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OPINION: Medicaid 1915i Increases Services to The Homeless


Submitted by Charles Duarte

Imagine you are a 25 year-old woman just discharged from the hospital after suffering an acute psychotic episode related to a recent diagnosis of schizophrenia.  You have no family or friends who can help.  You are confused, unable to think clearly but somehow have to continue to remember to take your medication, pay your bills and earn a living.  You realize you are behind in your rent only after getting an eviction notice.  Now you are homeless, on the street and vulnerable.

Now instead, imagine that upon discharge the hospital social worker connects you with a case manager.   She helps arrange appointments with a psychiatrist. She sends texts to remind you to take your anti-psychotic medication and visits two times a week to make sure you have food in the apartment.  She intervenes with the property owner to make sure you can keep the roof over your head.  She helps you apply for food stamps and social security disability. Over the next several weeks, she even helps you find a new job with a supportive employer.

Two very different outcomes made possible by services paid for by Medicaid.  The program, referred to as “1915(i)” – a reference to a section of the Social Security Act – pays social service agencies to provide supportive housing and employment services that can include a wide array of services that are person-centered.  By helping clients with a serious mental illness maintain tenancy, there is an improvement in the client’s overall health and a proven reduction in the revolving door of homelessness, hospitalization and jail time.  Ultimately, these common-sense services save money and lives.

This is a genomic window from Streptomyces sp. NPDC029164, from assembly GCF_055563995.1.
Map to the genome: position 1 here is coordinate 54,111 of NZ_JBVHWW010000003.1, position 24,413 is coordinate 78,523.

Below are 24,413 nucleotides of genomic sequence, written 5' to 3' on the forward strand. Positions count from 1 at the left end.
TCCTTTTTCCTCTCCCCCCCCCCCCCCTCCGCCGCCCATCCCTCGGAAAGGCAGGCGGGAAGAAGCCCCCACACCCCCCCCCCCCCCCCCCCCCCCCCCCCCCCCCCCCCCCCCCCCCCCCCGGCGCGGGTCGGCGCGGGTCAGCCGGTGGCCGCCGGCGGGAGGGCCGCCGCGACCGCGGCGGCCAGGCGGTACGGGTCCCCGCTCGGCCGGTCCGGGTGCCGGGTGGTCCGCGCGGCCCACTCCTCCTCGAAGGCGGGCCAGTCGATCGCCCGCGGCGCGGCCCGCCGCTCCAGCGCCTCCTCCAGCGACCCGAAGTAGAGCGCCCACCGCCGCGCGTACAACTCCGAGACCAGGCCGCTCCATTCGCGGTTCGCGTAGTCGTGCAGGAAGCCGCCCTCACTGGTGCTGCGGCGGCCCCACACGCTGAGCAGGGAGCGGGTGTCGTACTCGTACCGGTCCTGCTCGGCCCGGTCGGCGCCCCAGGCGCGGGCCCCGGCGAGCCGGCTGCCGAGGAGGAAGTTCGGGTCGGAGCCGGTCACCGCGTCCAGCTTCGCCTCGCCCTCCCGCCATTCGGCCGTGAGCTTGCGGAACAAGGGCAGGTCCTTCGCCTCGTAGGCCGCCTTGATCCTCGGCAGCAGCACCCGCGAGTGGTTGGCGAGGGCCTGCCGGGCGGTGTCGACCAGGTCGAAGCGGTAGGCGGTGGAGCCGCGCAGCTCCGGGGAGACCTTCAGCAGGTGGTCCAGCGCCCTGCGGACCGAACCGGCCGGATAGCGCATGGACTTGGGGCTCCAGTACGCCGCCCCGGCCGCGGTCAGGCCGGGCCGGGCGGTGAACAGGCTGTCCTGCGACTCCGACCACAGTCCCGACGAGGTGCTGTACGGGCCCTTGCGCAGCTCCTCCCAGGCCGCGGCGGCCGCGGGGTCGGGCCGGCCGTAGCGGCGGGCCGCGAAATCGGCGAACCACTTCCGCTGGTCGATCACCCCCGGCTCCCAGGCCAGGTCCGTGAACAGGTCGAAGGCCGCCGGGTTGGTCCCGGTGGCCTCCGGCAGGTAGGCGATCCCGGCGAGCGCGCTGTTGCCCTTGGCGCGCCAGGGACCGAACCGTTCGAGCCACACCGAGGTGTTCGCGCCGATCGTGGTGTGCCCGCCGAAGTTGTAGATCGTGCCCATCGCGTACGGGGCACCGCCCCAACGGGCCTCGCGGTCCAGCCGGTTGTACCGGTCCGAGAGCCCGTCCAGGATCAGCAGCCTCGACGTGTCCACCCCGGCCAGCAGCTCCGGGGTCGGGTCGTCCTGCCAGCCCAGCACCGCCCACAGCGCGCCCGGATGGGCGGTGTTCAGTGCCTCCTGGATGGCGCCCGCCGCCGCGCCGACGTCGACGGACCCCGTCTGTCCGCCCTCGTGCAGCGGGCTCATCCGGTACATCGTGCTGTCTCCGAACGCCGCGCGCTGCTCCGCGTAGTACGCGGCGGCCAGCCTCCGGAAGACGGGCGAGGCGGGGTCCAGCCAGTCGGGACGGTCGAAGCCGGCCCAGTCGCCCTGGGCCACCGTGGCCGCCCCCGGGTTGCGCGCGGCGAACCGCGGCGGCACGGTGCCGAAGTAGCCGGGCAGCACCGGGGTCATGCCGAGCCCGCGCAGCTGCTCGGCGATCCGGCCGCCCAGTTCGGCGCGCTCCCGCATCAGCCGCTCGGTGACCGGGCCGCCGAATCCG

To date, these types of supportive services were available for the frail elderly, as well as individuals with physical and intellectual disabilities.  They were not available for individuals with a serious mental illness, unless funded by grants, which do not provide a long-term sustainable funding stream for agencies to provide these types of vital services.

That is changing.  One legislative initiative is making its way through the 80th Session of the Nevada Legislature. SB425 proposed by Senate Majority Leader Nicole Cannizzaro, would require the Department of Health and Human Services to expand Medicaid Home and Community-Based Services, and include services that facilitate housing as healthcare. If approved, Medicaid will be able to provide a stable funding source for agencies to help individuals maintain tenancy as well as their dignity while avoiding unnecessary costs associated with chronic homelessness.

I applaud Senate Majority Leader Nicole Cannizzaro for making these services a priority for some of our most vulnerable friends, neighbors and family members.  

Charle’s Duarte is the CEO for Community Health Alliance and an ACTIONN member.

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